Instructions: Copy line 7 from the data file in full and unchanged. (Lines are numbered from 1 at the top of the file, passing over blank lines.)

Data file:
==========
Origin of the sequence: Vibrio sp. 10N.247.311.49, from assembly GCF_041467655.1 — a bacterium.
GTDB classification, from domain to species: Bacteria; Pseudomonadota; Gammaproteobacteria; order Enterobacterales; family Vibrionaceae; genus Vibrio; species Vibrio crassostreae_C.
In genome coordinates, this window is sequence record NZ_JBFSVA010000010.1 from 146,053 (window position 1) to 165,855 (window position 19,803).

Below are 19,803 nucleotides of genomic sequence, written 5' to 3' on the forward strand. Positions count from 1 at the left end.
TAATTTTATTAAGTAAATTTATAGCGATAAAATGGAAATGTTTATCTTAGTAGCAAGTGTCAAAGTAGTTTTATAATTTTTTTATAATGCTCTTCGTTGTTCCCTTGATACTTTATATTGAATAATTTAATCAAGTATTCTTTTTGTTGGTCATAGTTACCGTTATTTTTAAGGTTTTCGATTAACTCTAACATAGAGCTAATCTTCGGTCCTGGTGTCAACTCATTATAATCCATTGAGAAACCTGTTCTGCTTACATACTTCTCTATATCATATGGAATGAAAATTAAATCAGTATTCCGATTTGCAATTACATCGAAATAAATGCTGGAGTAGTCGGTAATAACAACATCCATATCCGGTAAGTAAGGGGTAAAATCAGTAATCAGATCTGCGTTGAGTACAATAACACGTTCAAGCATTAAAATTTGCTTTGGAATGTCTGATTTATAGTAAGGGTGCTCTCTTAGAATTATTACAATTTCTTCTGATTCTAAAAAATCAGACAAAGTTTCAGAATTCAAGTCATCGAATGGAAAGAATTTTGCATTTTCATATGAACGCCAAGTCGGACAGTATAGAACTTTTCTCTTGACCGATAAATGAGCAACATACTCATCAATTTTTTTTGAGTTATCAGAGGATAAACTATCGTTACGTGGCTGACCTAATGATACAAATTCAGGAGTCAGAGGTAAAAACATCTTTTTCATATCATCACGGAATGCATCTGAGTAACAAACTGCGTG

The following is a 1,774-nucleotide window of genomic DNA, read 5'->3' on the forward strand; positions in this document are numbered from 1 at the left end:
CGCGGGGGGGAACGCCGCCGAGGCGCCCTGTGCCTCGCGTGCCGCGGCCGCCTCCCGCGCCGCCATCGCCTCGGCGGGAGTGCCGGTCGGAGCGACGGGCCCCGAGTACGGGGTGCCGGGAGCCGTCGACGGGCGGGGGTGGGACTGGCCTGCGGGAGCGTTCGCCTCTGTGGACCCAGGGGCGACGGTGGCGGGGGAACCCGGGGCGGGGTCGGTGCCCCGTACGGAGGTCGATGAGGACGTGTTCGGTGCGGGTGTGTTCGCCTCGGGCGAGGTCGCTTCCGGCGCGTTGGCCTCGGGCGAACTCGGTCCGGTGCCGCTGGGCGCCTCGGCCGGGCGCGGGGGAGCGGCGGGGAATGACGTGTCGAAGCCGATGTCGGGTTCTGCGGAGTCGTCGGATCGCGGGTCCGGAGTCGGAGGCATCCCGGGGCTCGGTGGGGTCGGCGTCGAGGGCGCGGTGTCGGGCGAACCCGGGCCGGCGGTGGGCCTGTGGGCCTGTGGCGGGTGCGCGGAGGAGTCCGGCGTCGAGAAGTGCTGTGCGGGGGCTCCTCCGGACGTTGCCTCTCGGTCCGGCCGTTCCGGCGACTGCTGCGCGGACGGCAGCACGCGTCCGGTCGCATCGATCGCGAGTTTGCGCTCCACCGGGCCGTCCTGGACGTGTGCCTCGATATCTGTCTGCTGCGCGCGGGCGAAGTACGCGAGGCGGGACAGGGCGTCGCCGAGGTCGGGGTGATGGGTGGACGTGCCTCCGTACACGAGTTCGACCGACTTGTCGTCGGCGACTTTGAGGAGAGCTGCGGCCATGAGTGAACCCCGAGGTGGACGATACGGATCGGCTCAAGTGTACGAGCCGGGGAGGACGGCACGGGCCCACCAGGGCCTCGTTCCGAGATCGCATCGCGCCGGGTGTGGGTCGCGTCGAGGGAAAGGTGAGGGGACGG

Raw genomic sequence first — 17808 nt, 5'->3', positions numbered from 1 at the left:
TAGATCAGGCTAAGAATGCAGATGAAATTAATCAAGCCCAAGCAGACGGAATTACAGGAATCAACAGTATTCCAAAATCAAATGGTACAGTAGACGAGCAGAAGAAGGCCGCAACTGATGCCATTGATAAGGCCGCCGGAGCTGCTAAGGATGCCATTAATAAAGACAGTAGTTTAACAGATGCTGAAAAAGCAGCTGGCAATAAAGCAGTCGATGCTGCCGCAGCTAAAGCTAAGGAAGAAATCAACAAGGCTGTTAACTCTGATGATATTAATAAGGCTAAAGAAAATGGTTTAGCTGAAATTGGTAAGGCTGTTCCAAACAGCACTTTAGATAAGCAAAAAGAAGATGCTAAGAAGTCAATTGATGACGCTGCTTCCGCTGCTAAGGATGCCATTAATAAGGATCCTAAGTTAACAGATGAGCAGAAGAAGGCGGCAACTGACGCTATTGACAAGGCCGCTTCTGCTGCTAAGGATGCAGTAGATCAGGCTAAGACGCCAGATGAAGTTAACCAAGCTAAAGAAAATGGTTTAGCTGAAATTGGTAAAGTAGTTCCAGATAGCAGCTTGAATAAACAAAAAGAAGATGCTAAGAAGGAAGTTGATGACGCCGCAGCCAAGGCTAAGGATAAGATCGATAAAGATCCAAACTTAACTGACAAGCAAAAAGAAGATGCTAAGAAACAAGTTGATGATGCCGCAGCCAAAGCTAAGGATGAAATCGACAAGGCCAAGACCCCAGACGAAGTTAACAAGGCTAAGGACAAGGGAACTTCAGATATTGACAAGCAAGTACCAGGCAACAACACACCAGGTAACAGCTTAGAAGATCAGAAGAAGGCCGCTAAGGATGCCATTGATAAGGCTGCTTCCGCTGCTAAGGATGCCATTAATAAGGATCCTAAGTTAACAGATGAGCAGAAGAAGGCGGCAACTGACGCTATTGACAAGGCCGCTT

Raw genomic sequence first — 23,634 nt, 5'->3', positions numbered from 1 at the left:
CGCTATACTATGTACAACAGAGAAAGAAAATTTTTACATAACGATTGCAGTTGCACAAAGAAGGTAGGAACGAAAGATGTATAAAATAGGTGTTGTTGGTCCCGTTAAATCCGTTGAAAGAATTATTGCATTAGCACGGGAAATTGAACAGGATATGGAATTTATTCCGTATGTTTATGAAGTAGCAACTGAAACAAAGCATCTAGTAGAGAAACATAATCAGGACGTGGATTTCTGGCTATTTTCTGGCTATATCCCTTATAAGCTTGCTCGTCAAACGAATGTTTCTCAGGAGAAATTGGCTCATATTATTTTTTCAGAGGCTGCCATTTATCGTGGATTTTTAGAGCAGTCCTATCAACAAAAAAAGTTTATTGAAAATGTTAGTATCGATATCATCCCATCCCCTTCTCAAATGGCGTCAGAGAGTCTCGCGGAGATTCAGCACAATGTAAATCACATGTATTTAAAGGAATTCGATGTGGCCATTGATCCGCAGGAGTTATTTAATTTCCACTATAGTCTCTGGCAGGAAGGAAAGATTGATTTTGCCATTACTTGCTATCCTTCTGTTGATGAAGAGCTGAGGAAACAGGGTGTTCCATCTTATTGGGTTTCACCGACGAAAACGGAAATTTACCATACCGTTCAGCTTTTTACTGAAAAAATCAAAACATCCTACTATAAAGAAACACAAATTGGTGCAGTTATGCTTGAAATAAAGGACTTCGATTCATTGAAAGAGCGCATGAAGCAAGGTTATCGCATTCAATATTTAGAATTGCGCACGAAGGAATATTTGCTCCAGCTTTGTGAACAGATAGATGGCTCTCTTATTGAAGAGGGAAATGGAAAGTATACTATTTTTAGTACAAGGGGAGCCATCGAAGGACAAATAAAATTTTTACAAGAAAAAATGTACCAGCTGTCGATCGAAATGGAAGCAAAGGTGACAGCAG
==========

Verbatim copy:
CGCGGGGGGGAACGCCGCCGAGGCGCCCTGTGCCTCGCGTGCCGCGGCCGCCTCCCGCGCCGCCATCGCCTCGGCGGGAGTGCCGGTCGGAGCGACGGGCCCCGAGTACGGGGTGCCGGGAGCCGTCGACGGGCGGGGGTGGGACTGGCCTGCGGGAGCGTTCGCCTCTGTGGACCCAGGGGCGACGGTGGCGGGGGAACCCGGGGCGGGGTCGGTGCCCCGTACGGAGGTCGATGAGGACGTGTTCGGTGCGGGTGTGTTCGCCTCGGGCGAGGTCGCTTCCGGCGCGTTGGCCTCGGGCGAACTCGGTCCGGTGCCGCTGGGCGCCTCGGCCGGGCGCGGGGGAGCGGCGGGGAATGACGTGTCGAAGCCGATGTCGGGTTCTGCGGAGTCGTCGGATCGCGGGTCCGGAGTCGGAGGCATCCCGGGGCTCGGTGGGGTCGGCGTCGAGGGCGCGGTGTCGGGCGAACCCGGGCCGGCGGTGGGCCTGTGGGCCTGTGGCGGGTGCGCGGAGGAGTCCGGCGTCGAGAAGTGCTGTGCGGGGGCTCCTCCGGACGTTGCCTCTCGGTCCGGCCGTTCCGGCGACTGCTGCGCGGACGGCAGCACGCGTCCGGTCGCATCGATCGCGAGTTTGCGCTCCACCGGGCCGTCCTGGACGTGTGCCTCGATATCTGTCTGCTGCGCGCGGGCGAAGTACGCGAGGCGGGACAGGGCGTCGCCGAGGTCGGGGTGATGGGTGGACGTGCCTCCGTACACGAGTTCGACCGACTTGTCGTCGGCGACTTTGAGGAGAGCTGCGGCCATGAGTGAACCCCGAGGTGGACGATACGGATCGGCTCAAGTGTACGAGCCGGGGAGGACGGCACGGGCCCACCAGGGCCTCGTTCCGAGATCGCATCGCGCCGGGTGTGGGTCGCGTCGAGGGAAAGGTGAGGGGACGG